Politicians should stay silent about art until they understand it
The Nazi analogies came thick and fast on Monday night in Athlone. A poster on the Westmeath Independent’s discussion forum kicked things off by writing, “If this is even discussed for more than five minutes in the council chamber they might as well move downstairs to the library and start taking books out and burning them outside the front door.”
“This” was a motion before Athlone town council to ask the new Luan gallery to remove Fragmens sur les Institutions Républicaines IV, a monumental painting by Shane Cullen of smuggled messages from H-block prisoners during the 1981 hunger strike.
Councillor Mark Cooney proposed that the artwork be removed “as it is offensive to so many people”. This is not just a matter of aesthetic taste; there is an implied “or else” in the motion. The town council voted to refer Cooney’s demand to the board of Athlone Art and Heritage – whose main funder the council is, and which in turn funds the gallery – to discuss it next Tuesday evening.
In his speech Cooney was quick to return the Nazi ball: “If an artist took the words of Hitler, extolling the virtues of killing Jews, and turned it into art we would rightly call for it to be taken down.”
He made the striking point that he was not contesting the merits of Cullen’s piece as a work of art. What he objected to were the words so painstakingly inscribed on its surface.
There are important issues of principle here, of course. Elected representatives have every right to condemn or criticise any work of art, in a public gallery or elsewhere. They have no right whatsoever to censor works they don’t like. To use an analogy from The Muppets’ Statler and Waldorf (and I would never be so cheap as to exploit the fact that the council meeting was chaired by councillor Jim Henson), politicians are entitled to shout “Rubbish!” They’re not entitled to shout “Get off!”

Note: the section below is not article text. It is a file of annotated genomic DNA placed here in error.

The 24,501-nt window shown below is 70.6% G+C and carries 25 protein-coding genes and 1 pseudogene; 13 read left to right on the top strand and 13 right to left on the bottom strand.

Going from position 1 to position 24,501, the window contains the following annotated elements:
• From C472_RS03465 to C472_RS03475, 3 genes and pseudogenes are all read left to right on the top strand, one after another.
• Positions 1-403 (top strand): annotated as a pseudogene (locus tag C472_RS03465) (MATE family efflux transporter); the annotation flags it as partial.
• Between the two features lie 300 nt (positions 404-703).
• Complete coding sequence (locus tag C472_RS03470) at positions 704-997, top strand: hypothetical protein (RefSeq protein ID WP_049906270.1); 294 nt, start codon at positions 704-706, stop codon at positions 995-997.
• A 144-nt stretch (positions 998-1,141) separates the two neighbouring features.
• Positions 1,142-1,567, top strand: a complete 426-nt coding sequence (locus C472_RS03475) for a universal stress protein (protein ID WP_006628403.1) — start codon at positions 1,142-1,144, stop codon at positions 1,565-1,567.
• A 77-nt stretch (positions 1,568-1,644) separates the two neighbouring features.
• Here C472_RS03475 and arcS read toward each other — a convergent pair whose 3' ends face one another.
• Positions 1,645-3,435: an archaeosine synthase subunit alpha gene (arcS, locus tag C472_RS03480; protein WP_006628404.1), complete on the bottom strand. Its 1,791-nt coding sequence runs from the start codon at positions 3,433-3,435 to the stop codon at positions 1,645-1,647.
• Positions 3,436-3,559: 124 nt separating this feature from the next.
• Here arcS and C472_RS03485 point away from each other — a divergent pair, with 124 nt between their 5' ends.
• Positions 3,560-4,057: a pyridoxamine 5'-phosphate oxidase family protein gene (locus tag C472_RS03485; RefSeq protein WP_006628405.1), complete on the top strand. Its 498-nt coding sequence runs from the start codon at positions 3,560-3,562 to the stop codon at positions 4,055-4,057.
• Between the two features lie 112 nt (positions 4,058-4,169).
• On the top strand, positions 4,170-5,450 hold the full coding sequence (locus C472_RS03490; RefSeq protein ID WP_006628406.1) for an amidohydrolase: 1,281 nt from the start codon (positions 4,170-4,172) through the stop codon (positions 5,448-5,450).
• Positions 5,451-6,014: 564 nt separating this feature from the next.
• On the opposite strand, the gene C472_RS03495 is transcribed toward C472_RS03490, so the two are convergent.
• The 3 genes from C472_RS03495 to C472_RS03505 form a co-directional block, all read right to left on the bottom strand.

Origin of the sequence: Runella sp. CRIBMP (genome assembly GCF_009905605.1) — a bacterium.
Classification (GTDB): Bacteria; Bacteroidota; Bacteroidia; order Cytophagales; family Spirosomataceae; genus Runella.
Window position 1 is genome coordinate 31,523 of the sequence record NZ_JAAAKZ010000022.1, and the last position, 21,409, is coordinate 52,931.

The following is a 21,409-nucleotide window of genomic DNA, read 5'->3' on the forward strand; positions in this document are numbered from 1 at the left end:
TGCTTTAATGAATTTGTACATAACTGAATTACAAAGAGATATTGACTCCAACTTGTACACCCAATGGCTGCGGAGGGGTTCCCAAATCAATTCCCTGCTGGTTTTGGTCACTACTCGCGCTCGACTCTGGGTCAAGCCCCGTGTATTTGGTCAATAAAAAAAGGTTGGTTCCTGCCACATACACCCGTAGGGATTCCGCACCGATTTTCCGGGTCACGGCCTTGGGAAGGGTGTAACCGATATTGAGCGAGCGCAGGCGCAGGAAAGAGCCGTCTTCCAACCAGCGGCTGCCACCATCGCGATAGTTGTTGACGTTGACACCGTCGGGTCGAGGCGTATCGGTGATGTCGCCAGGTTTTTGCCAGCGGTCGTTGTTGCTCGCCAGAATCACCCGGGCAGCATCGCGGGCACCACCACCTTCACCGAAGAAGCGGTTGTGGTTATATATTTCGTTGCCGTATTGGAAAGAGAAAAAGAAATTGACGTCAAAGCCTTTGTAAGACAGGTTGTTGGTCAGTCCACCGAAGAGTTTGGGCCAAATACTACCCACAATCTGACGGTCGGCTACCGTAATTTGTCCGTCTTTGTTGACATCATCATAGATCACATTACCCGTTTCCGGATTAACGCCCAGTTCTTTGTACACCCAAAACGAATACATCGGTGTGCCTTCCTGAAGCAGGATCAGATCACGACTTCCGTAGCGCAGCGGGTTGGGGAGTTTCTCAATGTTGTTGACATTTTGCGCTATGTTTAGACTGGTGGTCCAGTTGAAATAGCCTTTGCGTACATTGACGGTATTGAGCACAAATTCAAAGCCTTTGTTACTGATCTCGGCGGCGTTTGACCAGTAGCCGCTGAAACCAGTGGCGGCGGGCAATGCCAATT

This is only partly because many of them are so clueless. The position adopted by another councillor, Gabrielle McFadden, in support of Cooney’s motion – “a publicly funded gallery shouldn’t display politically contentious art” – would force the removal of virtually all history paintings and large amounts of modern art, from all public galleries (Picasso’s Guernica from the Prado, for example). This would also mean the Abbey should no longer perform Synge, Gregory, Yeats or O’Casey. But even if the councillors were all highly attuned connoisseurs, the principle would be the same: politicians cannot decide what cultural institutions should or should not do.
However, Cooney’s point about a putative artist who took Hitler’s words about Jews and turned them into a work of art is worth thinking about. Would it not be reasonable to remove such a work from a public gallery? Well, no it wouldn’t. If the artist had turned those words “into art” he or she would by definition have transformed them, which is to say made them into something they were not before. That’s what “art” means. If someone simply scrawled “Kill the Jews” on the wall of the gallery it would be quite proper to paint them out – on grounds of aesthetics as well as of public decency. If, on the other hand, someone made a work of art that incorporated and transformed those words, that work would be raising a very different set of questions, about how well or badly this act of transformation had been executed.
This is why the only reasonable argument for removing Cullen’s work would be to say that it is not art at all – in other words that it does not transform its materials, in this case the words of the H-block prisoners.
But Cooney is not making this argument. (He accepts the “artistic merit” of the piece.) And he is quite right not to try, for Cullen’s work is very obviously artistic. It faithfully copies the words contained in the original materials – the messages of the hunger strikers – but then changes everything else about them. It turns them from flimsy cigarette paper to stone-like surfaces, from tiny writing to huge panels, from the intimacy of notes smuggled in bodily orifices to monumentality, from contingency to permanence, from the private and secret to the open and public. Above all, it makes the words deeply ambiguous: they can be read now as heroic relics or as a commentary on the way history becomes frozen, institutional and official. It turns the certainties of propaganda into the slipperiness of public memory. If you can’t understand this distinction, a dignified silence is a good option.